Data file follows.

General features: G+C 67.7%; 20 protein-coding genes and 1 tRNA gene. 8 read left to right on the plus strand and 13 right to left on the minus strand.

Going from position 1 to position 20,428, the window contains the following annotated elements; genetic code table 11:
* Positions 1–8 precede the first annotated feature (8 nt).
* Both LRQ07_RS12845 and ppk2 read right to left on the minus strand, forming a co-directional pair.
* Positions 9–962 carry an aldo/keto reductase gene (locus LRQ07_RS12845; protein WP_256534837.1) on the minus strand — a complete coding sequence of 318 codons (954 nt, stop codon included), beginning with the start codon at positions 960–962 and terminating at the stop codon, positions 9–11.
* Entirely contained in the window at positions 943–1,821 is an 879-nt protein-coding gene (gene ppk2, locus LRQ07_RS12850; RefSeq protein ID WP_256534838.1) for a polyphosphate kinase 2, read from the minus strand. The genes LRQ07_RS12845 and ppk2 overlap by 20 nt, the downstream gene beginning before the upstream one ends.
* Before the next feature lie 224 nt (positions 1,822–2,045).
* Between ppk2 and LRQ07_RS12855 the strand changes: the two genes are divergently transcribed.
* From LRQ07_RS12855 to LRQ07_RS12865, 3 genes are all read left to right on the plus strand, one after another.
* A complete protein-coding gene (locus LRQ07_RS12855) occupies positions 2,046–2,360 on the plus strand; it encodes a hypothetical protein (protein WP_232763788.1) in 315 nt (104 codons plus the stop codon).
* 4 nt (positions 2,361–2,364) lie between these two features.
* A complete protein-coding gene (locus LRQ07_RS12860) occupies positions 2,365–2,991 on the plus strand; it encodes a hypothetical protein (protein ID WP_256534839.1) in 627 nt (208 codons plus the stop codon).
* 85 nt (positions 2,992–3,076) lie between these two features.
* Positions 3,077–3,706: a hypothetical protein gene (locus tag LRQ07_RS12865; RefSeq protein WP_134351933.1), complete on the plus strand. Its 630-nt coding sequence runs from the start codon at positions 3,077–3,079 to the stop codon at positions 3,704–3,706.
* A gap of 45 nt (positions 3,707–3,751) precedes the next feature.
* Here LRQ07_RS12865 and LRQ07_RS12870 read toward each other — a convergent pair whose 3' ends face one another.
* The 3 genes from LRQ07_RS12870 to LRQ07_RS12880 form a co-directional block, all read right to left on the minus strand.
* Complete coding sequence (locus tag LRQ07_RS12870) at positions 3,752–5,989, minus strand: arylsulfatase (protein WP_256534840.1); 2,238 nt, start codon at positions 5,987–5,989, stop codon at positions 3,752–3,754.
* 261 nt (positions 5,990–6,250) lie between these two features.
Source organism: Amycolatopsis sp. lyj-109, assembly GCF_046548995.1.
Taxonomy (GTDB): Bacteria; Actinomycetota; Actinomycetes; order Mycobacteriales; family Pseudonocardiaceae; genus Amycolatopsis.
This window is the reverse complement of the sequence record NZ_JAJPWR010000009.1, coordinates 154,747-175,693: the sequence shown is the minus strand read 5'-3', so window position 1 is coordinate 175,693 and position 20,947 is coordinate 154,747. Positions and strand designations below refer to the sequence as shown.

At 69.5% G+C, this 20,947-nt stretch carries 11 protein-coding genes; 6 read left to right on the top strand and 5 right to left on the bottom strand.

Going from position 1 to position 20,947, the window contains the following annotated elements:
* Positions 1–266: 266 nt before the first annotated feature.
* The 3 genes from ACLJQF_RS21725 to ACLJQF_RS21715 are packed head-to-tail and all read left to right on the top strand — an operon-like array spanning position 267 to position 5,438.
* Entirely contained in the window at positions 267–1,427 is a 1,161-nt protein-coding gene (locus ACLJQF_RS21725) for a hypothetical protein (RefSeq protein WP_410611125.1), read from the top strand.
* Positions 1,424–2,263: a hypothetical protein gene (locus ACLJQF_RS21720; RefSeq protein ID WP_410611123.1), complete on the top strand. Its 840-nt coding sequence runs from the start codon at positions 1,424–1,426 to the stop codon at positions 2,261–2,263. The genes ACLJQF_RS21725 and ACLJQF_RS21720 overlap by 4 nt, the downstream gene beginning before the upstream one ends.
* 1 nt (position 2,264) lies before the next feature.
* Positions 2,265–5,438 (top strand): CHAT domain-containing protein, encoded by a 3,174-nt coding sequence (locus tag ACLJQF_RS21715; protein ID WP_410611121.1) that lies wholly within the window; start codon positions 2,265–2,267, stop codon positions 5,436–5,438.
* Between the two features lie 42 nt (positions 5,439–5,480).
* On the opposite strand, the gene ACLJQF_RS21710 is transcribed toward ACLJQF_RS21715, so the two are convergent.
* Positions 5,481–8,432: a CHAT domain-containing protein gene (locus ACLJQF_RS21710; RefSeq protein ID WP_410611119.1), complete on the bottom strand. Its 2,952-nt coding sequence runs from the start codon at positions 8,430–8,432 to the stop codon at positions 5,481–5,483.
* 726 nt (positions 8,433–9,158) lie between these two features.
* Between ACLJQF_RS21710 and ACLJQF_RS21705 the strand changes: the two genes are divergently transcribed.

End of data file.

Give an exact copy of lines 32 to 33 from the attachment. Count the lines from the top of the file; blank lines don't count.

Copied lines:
* On the opposite strand, the gene ACLJQF_RS21710 is transcribed toward ACLJQF_RS21715, so the two are convergent.
* Positions 5,481–8,432: a CHAT domain-containing protein gene (locus ACLJQF_RS21710; RefSeq protein ID WP_410611119.1), complete on the bottom strand. Its 2,952-nt coding sequence runs from the start codon at positions 8,430–8,432 to the stop codon at positions 5,481–5,483.